University of Illinois at Chicago

Mesenchymal Stem Cell and Immune Cell Modulation by Nano-Scale Surface Topography of Dental Implants

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posted on 2023-05-01, 00:00 authored by Sajjad Shirazi
Immunomodulatory function during osseointegration is today known to involve multiple immune cells including macrophages. The macrophage plays both pro-inflammatory and regenerative roles that include the production of osteoinductive factors that can influence bone formation at the implant/bone interface. While descriptive studies have examined the influence of surface topography on macrophage and osteoprogenitor/mesenchymal stem cell function in the process of osseointegration, many questions remain. The goal of this project was to further characterize the adherent macrophage and mesenchymal stem cell phenotypes as a function of different implant topographies. We hypothesized that compared to a micro/nano hybrid topography, a nanoscale topography would promote anti-inflammatory phenotype of adherent macrophages and maintain the osteoinductive phenotype of adherent mesenchymal stem cells. In the present study, we have examined the effect of a nanoscale topography versus hybrid micron/nanoscale topography on adherent macrophage and mesenchymal stem cell function both in cell culture and in vivo. Our data implicates a dynamic process that may be influenced by nano topography at multiple stages of osseointegration including initial immunomodulation, recruitment of MSCs and later osteoblastic differentiation leading to bone matrix production and mineralization. Our results suggest that a nanoscale topography favorably modulates adherent macrophage polarization toward anti-inflammatory and regenerative phenotypes and promotes the osteoinductive phenotype of adherent mesenchymal stem cells. These studies support the continued investigation of purely nanoscale implant topography to improve clinical dental implant therapy. In this thesis, we have provided a summary of the most recent advances in the understanding of immunomodulation in osseointegration and the role of titanium surface topographies for directing progenitor and immune cell fate and function to improve implant osseointegration and prevent bone loss. In the past decade, descriptions of immune cell activities at the implant/tissue interface have illuminated the potential impact of immunomodulation in osseointegration. However, detailed mechanistic studies are lacking. Further, these studies have clearly revealed the impact of implant surface topography on the reported phenotypes of adherent immune cells. Still, gaps remain in our understanding of topography-related immunomodulatory events at the implant/tissue interface. The interaction of immune cells with MSC/osteoblastic cells and how surface related events influence surrounding bone tissue physiology remain under explored.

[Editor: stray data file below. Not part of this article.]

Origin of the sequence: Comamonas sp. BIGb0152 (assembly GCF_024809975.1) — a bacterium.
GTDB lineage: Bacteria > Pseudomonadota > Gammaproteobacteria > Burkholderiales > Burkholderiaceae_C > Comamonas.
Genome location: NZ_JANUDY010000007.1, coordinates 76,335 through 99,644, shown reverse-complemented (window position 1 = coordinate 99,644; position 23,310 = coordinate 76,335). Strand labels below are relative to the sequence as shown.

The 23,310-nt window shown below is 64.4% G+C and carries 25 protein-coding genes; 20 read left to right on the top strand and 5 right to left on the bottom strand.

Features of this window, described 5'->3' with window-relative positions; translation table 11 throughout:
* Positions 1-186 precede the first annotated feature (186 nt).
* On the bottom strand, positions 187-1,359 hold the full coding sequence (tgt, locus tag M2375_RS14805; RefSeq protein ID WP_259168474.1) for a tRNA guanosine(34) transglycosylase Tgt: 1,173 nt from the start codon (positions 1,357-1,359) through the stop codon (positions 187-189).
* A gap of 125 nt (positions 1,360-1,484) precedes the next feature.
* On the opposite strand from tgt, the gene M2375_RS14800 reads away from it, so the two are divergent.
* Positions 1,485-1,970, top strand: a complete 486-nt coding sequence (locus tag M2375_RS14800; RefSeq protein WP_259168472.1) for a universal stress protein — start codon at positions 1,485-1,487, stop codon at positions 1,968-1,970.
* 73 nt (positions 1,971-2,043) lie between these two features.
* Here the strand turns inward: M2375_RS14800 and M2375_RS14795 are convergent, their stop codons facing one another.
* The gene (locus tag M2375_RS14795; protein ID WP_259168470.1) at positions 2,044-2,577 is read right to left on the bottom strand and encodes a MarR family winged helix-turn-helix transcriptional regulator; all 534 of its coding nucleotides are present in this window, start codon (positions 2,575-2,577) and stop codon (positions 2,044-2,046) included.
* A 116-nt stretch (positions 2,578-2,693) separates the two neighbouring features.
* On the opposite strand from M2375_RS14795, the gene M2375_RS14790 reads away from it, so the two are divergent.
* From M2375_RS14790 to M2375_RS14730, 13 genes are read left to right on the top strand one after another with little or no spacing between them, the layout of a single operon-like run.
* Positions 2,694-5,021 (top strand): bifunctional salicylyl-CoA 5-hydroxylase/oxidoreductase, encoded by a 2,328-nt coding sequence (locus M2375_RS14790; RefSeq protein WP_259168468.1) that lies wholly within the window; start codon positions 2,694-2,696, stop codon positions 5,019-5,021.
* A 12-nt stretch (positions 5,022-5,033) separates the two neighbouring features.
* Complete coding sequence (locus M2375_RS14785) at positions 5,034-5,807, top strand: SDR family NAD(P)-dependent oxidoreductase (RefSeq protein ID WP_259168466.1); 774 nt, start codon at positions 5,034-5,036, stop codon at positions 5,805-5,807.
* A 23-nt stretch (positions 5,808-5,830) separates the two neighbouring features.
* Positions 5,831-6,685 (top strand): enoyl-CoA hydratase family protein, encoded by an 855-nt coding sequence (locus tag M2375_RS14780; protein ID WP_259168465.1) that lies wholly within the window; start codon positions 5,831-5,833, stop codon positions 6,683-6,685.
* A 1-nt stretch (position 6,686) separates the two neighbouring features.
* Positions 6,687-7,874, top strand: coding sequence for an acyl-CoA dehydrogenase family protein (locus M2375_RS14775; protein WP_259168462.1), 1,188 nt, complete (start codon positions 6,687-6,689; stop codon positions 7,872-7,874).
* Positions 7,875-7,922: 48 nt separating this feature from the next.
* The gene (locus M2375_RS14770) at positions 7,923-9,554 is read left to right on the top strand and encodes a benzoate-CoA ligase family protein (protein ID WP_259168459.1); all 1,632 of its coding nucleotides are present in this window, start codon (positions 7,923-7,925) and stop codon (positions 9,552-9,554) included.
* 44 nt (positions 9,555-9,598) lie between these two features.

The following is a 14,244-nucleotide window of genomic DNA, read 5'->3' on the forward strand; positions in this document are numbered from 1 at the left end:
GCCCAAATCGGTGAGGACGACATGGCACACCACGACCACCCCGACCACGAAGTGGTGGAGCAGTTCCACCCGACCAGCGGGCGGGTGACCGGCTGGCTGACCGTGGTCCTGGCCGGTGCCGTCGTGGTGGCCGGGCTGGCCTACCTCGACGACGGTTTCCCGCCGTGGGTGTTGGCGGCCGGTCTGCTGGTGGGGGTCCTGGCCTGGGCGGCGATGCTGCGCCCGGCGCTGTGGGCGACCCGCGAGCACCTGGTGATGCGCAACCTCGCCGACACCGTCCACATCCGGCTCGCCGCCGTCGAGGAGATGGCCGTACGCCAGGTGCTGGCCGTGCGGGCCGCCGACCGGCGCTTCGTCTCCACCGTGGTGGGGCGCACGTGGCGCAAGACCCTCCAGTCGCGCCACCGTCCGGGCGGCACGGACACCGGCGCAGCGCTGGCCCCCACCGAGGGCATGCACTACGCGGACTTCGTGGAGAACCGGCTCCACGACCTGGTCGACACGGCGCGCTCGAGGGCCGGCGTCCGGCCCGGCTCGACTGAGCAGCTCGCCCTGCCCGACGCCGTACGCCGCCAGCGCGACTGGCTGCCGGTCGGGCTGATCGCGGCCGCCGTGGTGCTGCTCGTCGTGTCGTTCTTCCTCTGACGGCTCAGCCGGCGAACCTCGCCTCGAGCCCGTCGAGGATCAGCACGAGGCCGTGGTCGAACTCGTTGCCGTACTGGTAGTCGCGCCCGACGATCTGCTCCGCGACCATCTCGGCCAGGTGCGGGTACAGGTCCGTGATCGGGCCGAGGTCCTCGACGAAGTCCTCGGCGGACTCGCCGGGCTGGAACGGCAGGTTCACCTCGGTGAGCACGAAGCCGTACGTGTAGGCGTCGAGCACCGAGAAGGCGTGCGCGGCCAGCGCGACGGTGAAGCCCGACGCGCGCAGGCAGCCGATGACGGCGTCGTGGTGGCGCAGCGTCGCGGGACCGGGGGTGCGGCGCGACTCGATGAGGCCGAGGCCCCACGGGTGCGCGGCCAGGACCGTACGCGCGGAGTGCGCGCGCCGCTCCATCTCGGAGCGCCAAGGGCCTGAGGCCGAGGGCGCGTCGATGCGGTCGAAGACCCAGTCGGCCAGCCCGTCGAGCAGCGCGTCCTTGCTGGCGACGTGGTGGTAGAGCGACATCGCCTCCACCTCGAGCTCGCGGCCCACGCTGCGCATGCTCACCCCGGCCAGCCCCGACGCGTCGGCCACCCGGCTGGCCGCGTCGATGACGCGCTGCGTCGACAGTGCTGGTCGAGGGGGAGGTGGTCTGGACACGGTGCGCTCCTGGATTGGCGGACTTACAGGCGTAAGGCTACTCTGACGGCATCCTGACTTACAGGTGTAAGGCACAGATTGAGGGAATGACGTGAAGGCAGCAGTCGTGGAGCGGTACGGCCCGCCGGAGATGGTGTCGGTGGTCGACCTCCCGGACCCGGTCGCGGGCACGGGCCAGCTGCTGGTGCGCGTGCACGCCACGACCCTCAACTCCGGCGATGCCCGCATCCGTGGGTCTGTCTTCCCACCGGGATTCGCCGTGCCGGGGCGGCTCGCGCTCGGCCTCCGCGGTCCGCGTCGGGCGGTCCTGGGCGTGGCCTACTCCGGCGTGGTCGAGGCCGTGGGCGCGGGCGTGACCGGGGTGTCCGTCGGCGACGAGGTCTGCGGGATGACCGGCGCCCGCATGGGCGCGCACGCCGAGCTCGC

Ravindran, SriramCooper, Lyndon


Reed, David


Oral Biology

Degree Grantor

University of Illinois at Chicago

Degree Level

  • Doctoral

Degree name

PhD, Doctor of Philosophy

Committee Member

Gajendrareddy, Praveen Thalji, Ghadeer

Submitted date

May 2023

Thesis type



  • en

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